The Closer

A Mediation Newsletter July 2013

Mediation Fees
by James Rainwater

As a mediator, I am accustomed to grappling with ambiguity and hearing statements that do not seem to make much sense. All of this is part and partial of the mediation process. From a hazy and unformed mass comes clarity to formulate a coherent settlement. What should be cut and dried is the schedule of fees charged to the parties being mediated. Of course, some attorneys shop around for a low-cost mediator, and many judges know the approximate fee structure for various mediators in the area. However, some mediators have the practice of charging only one party.

My first thought was, How is this possible, to receive payment from just one side? To be honest, I do not know how wide-spread this practice is - locally, state-wide, or nationally. I do know that I have heard of more than a few instances occurring, and the only-one-side-pays practice also occurs in the arbitration field. This system of recompense calls into question how truly neutral the neutral can be.

Certainly, mediators have the discretion to charge what they want, with little oversight unless the mediator is court-appointed. And in certain cases, the mediator may take a reduced fee from one side where a real financial hardship exists, and the reduced fee enables the settlement process to continue. However, I often hear judges at the ADR docket admonish counsel that each party must share in the cost of mediation. All parties need to have a stake in order for mediation to be fully effective.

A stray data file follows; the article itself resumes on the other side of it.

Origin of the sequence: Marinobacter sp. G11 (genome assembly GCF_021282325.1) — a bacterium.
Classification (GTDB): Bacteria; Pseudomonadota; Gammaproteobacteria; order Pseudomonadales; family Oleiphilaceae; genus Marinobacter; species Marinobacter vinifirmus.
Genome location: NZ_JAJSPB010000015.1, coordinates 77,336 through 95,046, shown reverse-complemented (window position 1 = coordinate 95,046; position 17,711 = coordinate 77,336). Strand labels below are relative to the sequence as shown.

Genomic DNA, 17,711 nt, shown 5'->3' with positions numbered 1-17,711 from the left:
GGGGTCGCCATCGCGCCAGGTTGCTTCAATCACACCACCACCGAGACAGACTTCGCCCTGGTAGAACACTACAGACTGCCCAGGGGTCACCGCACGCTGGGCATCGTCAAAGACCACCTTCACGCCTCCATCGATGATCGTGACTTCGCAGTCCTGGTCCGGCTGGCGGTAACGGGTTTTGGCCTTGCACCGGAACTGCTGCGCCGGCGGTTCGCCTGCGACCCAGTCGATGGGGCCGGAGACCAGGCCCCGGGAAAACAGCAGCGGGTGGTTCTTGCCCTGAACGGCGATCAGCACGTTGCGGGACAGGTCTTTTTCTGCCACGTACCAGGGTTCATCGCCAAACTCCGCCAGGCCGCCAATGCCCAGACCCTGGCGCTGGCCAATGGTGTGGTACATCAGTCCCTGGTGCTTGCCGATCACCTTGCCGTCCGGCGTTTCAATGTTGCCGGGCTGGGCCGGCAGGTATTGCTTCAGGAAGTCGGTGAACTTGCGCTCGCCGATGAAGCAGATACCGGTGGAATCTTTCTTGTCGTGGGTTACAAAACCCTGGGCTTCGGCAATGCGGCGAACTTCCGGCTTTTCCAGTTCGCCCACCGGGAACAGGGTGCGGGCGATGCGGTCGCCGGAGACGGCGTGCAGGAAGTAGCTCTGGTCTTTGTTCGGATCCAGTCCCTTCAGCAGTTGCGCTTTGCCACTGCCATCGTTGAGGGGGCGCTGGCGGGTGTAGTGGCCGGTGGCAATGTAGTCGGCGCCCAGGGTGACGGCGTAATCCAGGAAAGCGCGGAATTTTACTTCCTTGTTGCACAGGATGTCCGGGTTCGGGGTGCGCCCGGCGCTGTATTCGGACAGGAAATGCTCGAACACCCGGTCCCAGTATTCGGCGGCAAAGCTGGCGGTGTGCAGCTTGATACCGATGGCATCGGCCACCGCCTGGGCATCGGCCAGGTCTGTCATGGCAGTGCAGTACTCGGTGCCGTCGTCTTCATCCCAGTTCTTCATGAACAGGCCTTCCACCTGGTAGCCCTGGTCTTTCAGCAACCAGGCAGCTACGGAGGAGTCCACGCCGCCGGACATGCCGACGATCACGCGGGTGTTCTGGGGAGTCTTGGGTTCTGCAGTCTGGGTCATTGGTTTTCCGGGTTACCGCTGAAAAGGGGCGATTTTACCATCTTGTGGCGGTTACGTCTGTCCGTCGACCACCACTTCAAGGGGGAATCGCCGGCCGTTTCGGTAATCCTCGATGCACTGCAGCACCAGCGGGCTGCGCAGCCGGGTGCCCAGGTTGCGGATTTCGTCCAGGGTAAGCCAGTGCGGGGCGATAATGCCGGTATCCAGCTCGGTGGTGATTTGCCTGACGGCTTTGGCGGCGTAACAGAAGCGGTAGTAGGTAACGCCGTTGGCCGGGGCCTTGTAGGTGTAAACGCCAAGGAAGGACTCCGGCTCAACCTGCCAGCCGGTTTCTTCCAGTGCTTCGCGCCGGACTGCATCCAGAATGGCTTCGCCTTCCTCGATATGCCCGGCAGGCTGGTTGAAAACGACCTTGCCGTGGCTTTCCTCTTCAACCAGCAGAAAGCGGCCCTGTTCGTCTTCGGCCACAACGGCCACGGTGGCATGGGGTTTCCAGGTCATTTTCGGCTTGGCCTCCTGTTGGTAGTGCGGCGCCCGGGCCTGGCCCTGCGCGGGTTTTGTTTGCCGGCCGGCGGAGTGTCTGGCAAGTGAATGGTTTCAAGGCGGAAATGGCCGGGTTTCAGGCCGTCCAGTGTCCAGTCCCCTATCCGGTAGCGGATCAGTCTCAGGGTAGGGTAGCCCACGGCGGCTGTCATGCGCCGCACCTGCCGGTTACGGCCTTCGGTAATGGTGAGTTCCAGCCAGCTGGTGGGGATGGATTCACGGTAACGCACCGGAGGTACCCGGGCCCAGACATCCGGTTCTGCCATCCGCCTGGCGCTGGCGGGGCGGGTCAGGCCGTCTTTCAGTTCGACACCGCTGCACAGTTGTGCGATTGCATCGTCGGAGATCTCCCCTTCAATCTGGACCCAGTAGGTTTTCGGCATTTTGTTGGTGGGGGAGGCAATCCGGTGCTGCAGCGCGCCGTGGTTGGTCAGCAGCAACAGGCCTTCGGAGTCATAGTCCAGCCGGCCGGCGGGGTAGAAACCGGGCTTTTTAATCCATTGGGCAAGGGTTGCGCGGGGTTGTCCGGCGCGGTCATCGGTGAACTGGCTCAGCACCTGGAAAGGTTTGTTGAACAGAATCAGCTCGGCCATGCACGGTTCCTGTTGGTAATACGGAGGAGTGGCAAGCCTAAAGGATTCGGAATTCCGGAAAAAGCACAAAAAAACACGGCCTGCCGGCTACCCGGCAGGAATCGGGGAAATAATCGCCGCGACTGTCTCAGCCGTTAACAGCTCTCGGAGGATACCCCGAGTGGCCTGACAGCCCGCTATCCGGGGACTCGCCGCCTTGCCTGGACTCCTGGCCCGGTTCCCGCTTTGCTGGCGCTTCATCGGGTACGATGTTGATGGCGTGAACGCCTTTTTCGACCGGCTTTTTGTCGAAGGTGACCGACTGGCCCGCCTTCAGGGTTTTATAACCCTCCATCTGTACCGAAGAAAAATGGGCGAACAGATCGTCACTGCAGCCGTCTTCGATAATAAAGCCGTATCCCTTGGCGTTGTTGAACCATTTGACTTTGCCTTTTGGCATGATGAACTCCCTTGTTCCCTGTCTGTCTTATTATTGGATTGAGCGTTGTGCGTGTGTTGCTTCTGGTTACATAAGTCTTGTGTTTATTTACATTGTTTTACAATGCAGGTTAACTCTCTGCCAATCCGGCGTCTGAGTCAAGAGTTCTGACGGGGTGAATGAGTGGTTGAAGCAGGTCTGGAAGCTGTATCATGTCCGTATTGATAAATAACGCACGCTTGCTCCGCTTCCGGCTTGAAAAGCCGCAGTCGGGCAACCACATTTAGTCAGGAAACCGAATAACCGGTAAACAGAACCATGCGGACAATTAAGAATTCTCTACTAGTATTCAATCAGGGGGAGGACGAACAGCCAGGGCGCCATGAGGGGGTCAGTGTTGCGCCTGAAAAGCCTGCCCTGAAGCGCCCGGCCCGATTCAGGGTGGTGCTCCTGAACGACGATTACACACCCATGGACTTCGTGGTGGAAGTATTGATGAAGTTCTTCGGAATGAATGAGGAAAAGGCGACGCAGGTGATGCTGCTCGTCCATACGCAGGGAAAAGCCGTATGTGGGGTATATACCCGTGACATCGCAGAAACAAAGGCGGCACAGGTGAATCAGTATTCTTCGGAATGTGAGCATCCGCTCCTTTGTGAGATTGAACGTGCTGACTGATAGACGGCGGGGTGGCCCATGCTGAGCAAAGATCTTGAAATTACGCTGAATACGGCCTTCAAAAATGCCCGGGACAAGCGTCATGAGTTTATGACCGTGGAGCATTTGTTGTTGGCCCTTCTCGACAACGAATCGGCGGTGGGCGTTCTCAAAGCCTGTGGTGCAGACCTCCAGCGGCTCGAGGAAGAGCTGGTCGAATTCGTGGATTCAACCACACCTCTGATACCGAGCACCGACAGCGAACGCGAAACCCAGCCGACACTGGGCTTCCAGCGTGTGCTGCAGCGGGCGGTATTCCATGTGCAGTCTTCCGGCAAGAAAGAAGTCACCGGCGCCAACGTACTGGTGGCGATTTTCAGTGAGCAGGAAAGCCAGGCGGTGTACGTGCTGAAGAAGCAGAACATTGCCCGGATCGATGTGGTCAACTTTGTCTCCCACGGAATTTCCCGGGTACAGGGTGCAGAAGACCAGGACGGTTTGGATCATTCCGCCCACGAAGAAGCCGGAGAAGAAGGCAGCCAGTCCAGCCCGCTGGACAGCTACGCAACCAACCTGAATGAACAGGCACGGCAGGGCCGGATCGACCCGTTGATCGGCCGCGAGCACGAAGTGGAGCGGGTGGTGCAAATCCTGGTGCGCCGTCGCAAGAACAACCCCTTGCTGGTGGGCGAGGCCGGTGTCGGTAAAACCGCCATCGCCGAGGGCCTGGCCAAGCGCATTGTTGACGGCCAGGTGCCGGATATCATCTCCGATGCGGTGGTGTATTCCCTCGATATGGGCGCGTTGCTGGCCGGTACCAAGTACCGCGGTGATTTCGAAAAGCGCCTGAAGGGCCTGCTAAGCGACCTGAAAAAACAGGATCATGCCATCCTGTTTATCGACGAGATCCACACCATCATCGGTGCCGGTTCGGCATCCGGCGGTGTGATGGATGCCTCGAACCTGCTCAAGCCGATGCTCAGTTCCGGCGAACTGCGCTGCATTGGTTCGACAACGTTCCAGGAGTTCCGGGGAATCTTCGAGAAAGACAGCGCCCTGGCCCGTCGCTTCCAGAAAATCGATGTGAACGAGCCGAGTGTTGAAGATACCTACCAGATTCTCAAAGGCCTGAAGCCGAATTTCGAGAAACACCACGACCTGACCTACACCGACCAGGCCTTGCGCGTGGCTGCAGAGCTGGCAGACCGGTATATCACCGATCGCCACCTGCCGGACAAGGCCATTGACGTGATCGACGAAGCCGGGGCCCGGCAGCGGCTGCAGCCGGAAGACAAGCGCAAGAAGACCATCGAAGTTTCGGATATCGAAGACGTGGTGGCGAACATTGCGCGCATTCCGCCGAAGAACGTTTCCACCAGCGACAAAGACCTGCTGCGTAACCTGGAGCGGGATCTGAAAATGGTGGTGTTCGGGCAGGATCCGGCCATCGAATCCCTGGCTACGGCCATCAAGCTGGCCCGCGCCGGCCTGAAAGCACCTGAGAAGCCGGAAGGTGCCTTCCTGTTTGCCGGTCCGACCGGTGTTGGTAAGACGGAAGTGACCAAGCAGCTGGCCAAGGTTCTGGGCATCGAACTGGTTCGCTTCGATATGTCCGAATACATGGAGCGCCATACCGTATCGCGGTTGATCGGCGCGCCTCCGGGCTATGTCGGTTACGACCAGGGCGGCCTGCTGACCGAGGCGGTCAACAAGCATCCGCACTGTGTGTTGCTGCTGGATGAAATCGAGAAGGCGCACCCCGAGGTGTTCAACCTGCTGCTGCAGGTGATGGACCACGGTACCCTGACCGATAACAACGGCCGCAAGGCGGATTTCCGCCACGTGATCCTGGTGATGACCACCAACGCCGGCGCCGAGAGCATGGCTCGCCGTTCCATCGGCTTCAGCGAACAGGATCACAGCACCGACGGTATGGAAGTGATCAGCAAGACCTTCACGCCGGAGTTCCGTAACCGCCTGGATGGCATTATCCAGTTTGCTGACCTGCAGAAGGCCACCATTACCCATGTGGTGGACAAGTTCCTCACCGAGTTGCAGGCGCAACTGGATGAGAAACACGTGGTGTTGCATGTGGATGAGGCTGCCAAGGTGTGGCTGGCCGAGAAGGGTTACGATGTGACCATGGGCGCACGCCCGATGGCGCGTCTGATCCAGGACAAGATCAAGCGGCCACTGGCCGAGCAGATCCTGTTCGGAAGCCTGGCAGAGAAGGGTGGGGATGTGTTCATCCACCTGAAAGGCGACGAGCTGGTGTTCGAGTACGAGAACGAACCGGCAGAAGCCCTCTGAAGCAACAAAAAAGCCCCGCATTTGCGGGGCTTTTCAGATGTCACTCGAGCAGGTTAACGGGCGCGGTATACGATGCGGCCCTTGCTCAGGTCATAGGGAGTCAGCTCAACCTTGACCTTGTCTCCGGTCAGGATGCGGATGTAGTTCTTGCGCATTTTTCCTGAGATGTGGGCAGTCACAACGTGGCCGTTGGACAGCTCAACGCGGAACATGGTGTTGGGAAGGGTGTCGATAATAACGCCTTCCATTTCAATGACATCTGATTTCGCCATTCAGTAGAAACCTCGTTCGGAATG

According to the American Bar Association's Model Standards of Conduct for Mediators (approved August 9, 2005): "While a mediator may accept unequal fee payments from the parties, a mediator should not allow such a fee arrangement to adversely impact the mediator's ability to conduct a mediation in an impartial manner." (Standard VIII, B. 2) My interpretation of this Standard allows for some fee flexibility but not the custom of out-right fee waiver for every plaintiff brought to mediation (or defendant, depending on the nature of the suit).

While most attorneys seek ways to reduce costs for the client, the elephant in the room has a question: If the mediator only charges one side, does that present any conflict of interest? If the mediator routinely takes payment from one particular kind of defendant while not charging the plaintiff, over the course of repeated scenarios, does that mediator have the potential to favor - intentionally or subconsciously - the fee-paying defendant? That is a question only attorneys can answer themselves the next time they choose a qualified neutral to mediate their matter.

Rainwater Law